Research by Content Marketing Institute (and partners) shows that only 32% B2B businesses in 2016 had a documented content strategy. And at the same time, 48% businesses cited a documented content marketing strategy as the reason for their overall improvement in content effectiveness. The best way to predict the future is indeed to create it. If you’re at a point in your business where you’re doing things without a documented content strategy, you need to read this! Even for more mature brands, these notes will help you evaluate your existing strategy and make improvements. Let’s get started…
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Questions to Ask When You Document Your Content Strategy
1. Why is a documented content strategy important?
As already described before, you are more likely to be successful with a documented strategy. But let’s specify the top three reasons to see how this works:
- Your plans will feel tangible as you draw them out on paper. It will make you question everything and get the big picture view.
- You will be able to share your plans with your team, allowing for a smooth communications flow. This will also empower teams as they would know the common goals and innovate to reach them
- You will be able to justify your spending, ROI and work on budgeting for your content strategy as you see it in action. It requires you to sit down and do the numbers and share them as a documented plan (no surprises later!)
2. What changes are you trying to create with your content strategy?
This is not just for a content strategy but for any sort of business planning. You need to know WHY you’re choosing channel, working with a certain tool or method and basically be able to know the rationale. Here’s how answering this question will help you:
- You will be able to define a dream outcome of your content strategy that your brand is looking for. This can be a part of your overall content and brand vision
- You will be able to define the how-tos and sketch out the steps with which you will create the changes you wish for as an organization
- You will be able to know the requirements both in terms of resources and tools. You will also be able to map out risks that will come up should your changes not work out.
3. What does our niche look like?
Before you start any new business plan or a content strategy, you will need to do the basic research on the market you’re a part of. Defining this will help you in the following ways:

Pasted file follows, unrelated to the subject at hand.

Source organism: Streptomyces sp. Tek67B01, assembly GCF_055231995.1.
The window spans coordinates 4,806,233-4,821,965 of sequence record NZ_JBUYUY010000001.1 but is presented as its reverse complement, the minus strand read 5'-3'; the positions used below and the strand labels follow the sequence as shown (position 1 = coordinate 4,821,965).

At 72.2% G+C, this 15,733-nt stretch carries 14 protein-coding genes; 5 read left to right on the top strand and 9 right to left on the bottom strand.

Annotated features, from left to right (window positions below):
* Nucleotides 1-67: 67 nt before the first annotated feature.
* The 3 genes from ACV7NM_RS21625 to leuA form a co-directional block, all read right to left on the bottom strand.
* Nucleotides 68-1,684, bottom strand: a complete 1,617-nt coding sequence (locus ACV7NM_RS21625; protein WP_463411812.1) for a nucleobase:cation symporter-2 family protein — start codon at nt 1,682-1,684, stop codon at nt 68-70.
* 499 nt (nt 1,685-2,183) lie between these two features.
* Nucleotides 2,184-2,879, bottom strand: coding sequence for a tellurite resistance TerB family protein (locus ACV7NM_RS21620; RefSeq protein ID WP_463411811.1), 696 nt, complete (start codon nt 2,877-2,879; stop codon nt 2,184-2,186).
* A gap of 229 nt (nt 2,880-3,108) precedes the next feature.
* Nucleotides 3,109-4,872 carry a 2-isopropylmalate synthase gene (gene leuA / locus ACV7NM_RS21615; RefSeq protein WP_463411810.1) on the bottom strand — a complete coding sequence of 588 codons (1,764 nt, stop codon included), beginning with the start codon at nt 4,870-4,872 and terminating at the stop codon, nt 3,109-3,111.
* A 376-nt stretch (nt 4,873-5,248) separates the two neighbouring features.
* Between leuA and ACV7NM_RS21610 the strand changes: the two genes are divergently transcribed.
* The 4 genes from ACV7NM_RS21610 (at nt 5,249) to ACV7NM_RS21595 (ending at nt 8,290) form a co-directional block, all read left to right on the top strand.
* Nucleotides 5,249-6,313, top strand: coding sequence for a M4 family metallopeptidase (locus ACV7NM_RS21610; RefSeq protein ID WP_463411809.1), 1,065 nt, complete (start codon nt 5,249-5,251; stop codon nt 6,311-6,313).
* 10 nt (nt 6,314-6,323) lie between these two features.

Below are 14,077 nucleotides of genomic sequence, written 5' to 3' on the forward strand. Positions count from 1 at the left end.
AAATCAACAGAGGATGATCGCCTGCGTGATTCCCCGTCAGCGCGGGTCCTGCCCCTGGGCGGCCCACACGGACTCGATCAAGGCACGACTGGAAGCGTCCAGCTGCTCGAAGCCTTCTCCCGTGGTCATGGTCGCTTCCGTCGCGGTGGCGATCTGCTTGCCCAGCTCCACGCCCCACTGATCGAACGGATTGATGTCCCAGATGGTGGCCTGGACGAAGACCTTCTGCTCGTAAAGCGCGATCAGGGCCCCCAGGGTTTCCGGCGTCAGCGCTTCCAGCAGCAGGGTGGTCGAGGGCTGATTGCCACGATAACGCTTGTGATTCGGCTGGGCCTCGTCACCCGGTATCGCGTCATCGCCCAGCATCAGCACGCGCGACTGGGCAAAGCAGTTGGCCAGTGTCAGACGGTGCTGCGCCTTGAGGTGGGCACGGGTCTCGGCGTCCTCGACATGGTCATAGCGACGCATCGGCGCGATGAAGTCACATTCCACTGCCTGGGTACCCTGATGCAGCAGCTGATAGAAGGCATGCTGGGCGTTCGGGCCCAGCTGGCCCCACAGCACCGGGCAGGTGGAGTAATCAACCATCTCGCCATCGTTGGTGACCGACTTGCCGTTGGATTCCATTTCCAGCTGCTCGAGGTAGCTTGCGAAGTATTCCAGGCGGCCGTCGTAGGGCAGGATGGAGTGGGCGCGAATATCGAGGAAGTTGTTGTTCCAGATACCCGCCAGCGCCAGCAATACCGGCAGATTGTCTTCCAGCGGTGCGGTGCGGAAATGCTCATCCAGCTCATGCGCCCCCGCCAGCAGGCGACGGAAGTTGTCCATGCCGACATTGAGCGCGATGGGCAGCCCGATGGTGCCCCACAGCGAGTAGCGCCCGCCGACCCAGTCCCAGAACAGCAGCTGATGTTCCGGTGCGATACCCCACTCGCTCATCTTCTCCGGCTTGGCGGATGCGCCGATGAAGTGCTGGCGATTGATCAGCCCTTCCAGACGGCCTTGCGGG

- You will know who your competitors are and how they’re working in the market. This is something to learn from to find latent opportunities and also identify need-gaps.
- You will understand how big your niche is to adjust your plans and strategies. Is the niche too small? Should you still work on this segment? Can you justify a business case? Adversely, is the market too large and can your content products be seen as mere commodities?
- You will know what brings value to your niche. By researching a niche community or market, you will understand unfulfilled demands within the market. This will help you tailor content according to the needs of those you serve, in other words, your customers.
4. Do you have a brand story?
Almost as a culmination or big picture view for all the questions listed above, it is critical to look inwards into your own brand personality and define who you are. Here’s how this helps:
- You will be able to define your brand UVP (unique value proposition)
- You will be able to create a brand story that resonates with your customers and audience by connecting the dots between why you’re the best positioned to serve them and how you get there. This will get reiterated in your content pieces which are a part of your content strategy.
- You will be able to aid top of mind customer recall by giving them a peak into what makes you a remarkable brand.
Do you have a documented content strategy? What challenges have you faced in creating your strategy? What questions did you begin with?
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